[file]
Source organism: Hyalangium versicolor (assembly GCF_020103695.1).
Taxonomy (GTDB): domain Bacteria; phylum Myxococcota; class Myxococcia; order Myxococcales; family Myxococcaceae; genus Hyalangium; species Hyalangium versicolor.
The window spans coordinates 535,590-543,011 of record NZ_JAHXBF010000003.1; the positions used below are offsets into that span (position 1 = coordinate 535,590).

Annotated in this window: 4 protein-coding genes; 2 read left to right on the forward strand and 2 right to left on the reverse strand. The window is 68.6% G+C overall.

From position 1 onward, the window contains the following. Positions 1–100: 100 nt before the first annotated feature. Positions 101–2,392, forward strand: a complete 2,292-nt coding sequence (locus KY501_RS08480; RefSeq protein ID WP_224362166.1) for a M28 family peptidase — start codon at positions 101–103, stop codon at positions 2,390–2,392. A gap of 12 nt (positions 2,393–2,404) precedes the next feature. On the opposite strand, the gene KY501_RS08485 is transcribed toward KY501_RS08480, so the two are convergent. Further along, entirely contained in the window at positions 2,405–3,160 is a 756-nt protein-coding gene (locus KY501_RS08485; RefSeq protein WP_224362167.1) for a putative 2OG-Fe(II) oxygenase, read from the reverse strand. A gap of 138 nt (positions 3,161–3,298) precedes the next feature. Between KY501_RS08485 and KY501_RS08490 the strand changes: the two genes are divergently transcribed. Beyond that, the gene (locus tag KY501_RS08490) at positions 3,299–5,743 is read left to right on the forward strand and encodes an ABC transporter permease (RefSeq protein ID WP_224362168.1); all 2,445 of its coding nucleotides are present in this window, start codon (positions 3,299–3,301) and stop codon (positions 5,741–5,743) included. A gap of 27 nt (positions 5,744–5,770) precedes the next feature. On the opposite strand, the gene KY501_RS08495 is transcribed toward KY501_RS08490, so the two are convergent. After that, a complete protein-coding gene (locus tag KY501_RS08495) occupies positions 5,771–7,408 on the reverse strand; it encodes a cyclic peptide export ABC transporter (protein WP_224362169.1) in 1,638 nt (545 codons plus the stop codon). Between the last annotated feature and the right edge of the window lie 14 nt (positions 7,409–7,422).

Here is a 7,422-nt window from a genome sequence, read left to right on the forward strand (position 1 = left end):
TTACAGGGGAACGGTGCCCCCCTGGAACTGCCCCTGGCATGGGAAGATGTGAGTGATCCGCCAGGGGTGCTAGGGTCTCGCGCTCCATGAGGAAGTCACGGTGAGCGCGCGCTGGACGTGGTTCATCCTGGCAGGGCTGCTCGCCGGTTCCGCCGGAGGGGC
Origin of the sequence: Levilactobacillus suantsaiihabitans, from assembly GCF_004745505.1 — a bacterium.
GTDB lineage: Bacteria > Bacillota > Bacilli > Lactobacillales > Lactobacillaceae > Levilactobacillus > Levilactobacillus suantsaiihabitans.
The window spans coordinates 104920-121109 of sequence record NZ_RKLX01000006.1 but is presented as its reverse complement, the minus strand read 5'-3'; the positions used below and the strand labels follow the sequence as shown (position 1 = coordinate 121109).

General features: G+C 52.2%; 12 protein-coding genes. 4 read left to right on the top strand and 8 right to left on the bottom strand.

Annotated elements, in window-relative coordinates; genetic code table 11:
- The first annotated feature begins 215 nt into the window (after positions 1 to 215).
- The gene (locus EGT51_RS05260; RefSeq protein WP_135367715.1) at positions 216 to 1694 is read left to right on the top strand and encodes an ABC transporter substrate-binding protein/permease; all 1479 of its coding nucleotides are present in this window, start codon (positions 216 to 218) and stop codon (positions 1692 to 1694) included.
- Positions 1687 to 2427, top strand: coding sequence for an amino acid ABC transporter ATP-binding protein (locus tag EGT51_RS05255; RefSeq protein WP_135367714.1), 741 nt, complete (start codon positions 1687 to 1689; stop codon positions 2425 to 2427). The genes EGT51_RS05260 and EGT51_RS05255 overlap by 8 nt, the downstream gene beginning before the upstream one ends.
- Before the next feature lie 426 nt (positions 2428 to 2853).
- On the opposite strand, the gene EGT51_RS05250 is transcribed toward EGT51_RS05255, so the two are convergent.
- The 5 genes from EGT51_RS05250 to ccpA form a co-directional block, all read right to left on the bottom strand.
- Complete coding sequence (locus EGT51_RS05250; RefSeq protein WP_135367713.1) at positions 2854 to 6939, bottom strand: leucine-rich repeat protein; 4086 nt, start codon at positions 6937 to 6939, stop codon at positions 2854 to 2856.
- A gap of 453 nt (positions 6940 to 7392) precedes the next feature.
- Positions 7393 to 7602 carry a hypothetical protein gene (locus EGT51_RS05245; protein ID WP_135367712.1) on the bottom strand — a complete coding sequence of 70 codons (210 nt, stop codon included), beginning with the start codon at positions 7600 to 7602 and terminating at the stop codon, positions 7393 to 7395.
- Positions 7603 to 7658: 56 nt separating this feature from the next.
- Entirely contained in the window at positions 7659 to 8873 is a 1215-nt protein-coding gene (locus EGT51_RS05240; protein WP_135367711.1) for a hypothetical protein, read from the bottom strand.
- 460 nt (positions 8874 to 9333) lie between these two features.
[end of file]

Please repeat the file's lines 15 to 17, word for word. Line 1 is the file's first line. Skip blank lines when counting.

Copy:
- Positions 1687 to 2427, top strand: coding sequence for an amino acid ABC transporter ATP-binding protein (locus tag EGT51_RS05255; RefSeq protein WP_135367714.1), 741 nt, complete (start codon positions 1687 to 1689; stop codon positions 2425 to 2427). The genes EGT51_RS05260 and EGT51_RS05255 overlap by 8 nt, the downstream gene beginning before the upstream one ends.
- Before the next feature lie 426 nt (positions 2428 to 2853).
- On the opposite strand, the gene EGT51_RS05250 is transcribed toward EGT51_RS05255, so the two are convergent.